As for the trial court's conclusion that Welch "fighting for reinstatement" was inconsistent with her being disabled in 1999, that reasoning is likewise unreasonable. So far as can be determined from the appellate opinion that resulted from the lawsuit challenging Welch's termination, the primary basis for the challenge was that the school district had failed to provide Welch sufficient notice of her termination. (See Welch v. Oakland Unified School Dist., supra, 91 Cal.App.4th at p. 1426.) Welch's inability to resume her previous employment as a full-time teacher because of a psychological disability resulting from the October 1998 attack would not necessarily be inconsistent with seeking to vindicate her right to proper notice of the termination of her employment as a probationary employee. In the end, she did vindicate that right, and thus earned two additional years of compensation, even though she never actually returned as a full-time teacher. Given these circumstances, and the lack of evidence that Welch fought her termination because she believed she could and/or wanted to return to full-time teaching, the trial court's reliance on her lawsuit as a basis for concluding she was not disabled in 1999 is wrong.

Finally, we reject the trial court's reliance on Welch's work as a substitute teacher sometime between 2001 and 2003 as a basis for concluding she was not disabled in 1999 and thus could not have obtained better evidence of her disability at that time absent the misinformation from CalSTRS. Neither party offered evidence of the extent of Welch's substitute teaching, nor of what exactly that teaching involved. Thus, on this record, there was no evidentiary basis for the trial court to equate full-time teaching with substitute teaching, and no basis for the court to conclude that because Welch engaged in the latter -- with what she testified was little success -- she must have been able to engage in the former.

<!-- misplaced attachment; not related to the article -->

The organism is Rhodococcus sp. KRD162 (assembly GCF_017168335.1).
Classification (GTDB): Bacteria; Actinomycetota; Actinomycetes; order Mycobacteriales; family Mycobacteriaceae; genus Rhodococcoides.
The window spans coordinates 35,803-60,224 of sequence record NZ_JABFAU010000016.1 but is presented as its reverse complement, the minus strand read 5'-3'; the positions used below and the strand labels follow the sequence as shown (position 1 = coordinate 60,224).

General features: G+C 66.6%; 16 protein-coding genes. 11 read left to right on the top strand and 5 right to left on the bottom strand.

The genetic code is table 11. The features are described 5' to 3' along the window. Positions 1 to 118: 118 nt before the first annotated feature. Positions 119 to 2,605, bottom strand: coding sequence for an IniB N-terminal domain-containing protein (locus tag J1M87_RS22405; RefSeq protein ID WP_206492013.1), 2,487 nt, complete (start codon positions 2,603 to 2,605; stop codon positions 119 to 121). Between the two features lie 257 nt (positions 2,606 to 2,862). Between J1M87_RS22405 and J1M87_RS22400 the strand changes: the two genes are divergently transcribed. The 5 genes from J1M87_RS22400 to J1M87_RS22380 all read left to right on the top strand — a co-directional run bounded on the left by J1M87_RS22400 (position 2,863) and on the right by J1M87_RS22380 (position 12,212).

As Welch points out, section 24113 specifically provides that "[a] member retired for disability under this part may be employed to perform creditable service subject to coverage under the Defined Benefit Program," and section 24114, subdivision (a) provides that "[a] member retired for disability under this part may be employed or self-employed in any capacity." The lesson of these statutes is that not all employment is inconsistent with a retirement-qualifying disability, because, as we have noted, a person is disabled under section 22126 if the person is unable to perform his or her regular duties or comparable duties without reasonable accommodation. This definition does not foreclose employment involving other duties that are not comparable to those of the position from which the member is retired.

This is not to say that, with further evidence of what was involved in Welch's regular duties at the time of the attack and what was involved in her later substitute teaching, there would not have been a basis for finding the latter tended to defeat a claim of disability with respect to the former. We simply conclude that on the present record, the trial court could not reasonably determine that Welch was not disabled as a full-time teacher in 1999 because she engaged in some substitute teaching several years later.*fn11

In summary, we conclude there was no reasonable basis for the trial court's determination that CalSTRS's misinformation to Welch in 1999 about the eligibility requirements for obtaining disability retirement benefits did not prevent Welch from obtaining contemporaneous evidence of disability in 1999. On the contrary, the record here supports the conclusion that if CalSTRS had not provided misinformation to Welch within months of the attack, it is reasonably likely she would have been able to obtain and present CalSTRS with medical documentation in support of an application for disability retirement benefits at that time. In any event, absent compelling evidence that Welch did not have a disability in 1999, CalSTRS should not be allowed to take advantage of its own errors.